“Essentially, it claimed that it would ‘drain the swamp’—though they didn’t use that term, in terms of what Donald Trump would later articulate,” Teske says. “If successful, the contract specified 10 bills they would bring up for votes in the first 100 days, including a balanced budget amendment, term limits, social security reform and others.”
The Contract With America: Implementing New Ideas In The Us
Select a Section 1/0
Decades from now, historians quite likely will reflect back uponthe Contract With America as one of the most significantdevelopments in the political history of the United States. As NewtGingrich, the first Republican Speaker of the House ofRepresentatives in 40 years, has written: “there is no comparablecongressional document in our two-hundred-year history.”
Never before had so detailed a document become such an integralpart of a congressional election campaign; never had so manyinnovative ideas been drafted into legislation so quickly; andnever in the previous six decades had so much legislation beenpassed by the House of Representatives in less than 100 days afterthe newly elected Members of Congress took office. As the chiefpolitical columnist for The New York Times, R. W. Apple,wrote in a front page news analysis: “Perhaps not since the startof the New Deal , to which many of the programs now underattack can trace their origins, has Congress moved with such speedon so many fronts.”
The Contract and the Conservatives
The changes being debated in America now can provide usefullessons and insights to democratic societies throughout the worlddealing with social and economic problems similar to thoseconfronting the United States.
Perhaps the best way to address various aspects of the ContractWith America, the ideas in and behind the Contract and its relationto the size and scope of government activities, is to answer threebasic questions:
The Impasse Before And After The 2000 Presidential Election
In the wake of the bipartisan commission’s deliberations, Senator Breaux and Representative Thomas joined Senator Bill Frist on a series of proposals to include a prescription drug benefit as essentially an inducement for beneficiaries to shift from the traditional fee-for-service program to a private health plan. More liberal and moderate members of Congress introduced proposals for an independent outpatient prescription drug benefit in the Medicare program.
In addition, in his 1999 State of the Union address, President Clinton proposed his own plan for a voluntary outpatient prescription drug benefit available to all Medicare beneficiaries. A new Part D drug benefit premium would be established, providing subsidies for low-income beneficiaries with incomes below 150 percent of poverty. This plan introduced the idea of combining modest benefits for most if not all beneficiaries with “stop-loss” protection for the relatively few enrollees with catastrophic costs. Medicare would cover 50 percent of an enrollee’s first $5,000 in annual drug spending and 100 percent of any additional expenses .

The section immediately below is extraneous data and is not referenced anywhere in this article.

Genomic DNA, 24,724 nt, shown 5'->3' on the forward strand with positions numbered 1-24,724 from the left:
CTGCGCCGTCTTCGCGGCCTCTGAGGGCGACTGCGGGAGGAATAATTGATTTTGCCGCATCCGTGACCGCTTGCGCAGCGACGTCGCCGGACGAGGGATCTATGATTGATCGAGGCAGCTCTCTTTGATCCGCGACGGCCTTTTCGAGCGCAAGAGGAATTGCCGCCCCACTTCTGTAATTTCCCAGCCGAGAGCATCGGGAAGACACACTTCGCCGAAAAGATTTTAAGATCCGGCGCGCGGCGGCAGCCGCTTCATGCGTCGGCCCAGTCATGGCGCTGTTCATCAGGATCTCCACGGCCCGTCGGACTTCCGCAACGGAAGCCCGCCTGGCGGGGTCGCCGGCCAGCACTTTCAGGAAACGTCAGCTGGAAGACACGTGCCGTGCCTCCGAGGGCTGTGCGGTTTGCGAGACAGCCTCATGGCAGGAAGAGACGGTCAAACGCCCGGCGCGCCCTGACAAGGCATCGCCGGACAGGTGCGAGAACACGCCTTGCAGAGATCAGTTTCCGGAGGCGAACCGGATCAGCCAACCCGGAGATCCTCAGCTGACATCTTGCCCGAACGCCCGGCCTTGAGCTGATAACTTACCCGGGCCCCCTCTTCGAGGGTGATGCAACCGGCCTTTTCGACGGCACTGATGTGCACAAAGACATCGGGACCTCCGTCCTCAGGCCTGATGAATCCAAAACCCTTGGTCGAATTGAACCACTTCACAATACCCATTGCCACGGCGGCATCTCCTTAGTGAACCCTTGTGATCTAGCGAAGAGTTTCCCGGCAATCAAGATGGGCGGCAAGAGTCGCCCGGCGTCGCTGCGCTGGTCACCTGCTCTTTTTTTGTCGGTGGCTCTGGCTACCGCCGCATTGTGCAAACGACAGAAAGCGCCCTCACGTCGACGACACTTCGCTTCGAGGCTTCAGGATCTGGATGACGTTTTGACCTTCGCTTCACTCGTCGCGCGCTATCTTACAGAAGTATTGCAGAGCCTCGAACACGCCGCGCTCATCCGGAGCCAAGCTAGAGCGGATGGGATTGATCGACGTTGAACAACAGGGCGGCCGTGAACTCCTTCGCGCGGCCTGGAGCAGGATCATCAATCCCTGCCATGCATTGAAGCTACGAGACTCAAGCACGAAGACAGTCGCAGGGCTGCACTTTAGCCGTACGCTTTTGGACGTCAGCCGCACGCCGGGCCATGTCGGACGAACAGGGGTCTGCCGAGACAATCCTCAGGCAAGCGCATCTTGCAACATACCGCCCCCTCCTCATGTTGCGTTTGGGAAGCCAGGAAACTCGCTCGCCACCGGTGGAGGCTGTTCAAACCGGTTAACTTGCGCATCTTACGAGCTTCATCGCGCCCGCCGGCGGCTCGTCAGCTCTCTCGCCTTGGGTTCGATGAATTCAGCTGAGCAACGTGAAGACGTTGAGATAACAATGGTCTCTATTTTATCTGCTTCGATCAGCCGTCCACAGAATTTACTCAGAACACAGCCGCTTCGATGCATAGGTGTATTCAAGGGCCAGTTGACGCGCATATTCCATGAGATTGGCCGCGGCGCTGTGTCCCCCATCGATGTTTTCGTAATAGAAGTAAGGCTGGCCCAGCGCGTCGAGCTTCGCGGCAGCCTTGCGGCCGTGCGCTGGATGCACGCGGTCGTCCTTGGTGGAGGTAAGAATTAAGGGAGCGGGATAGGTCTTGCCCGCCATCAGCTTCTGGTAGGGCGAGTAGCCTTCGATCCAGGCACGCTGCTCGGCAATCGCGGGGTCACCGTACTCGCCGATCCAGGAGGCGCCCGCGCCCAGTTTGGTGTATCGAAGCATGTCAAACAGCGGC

Another reason for the deadlock was that the amount proposed in the president’s budget was only one-tenth of what the Congressional Budget Office projected that the Medicare population would spend on prescription drugs during that period. Heading into the 2002 election, Democrats reasoned that no benefit was better than an inadequate benefit.
Thomas Jefferson’s Annotated Copy Of The Federalist Papers
Thomas Jefferson called the collected essays written by Alexander Hamilton , James Madison, and John Jay , the “best commentary on the principles of government which ever was written.” Jefferson, like many other contemporary Americans, tried to determine which essays had been written by each of the three authors. On this inside cover sheet Jefferson credited Madison with authorship of more than a dozen essays. The question of who wrote each of the essays has never been definitively answered.
The Federalist: A Collection of Essays, Written in Favour of the New Constitution. Vol. 1. New York: J. and A. McLean, 1788. Rare Book and Special Collections Division
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National Bipartisan Commission On The Future Of Medicare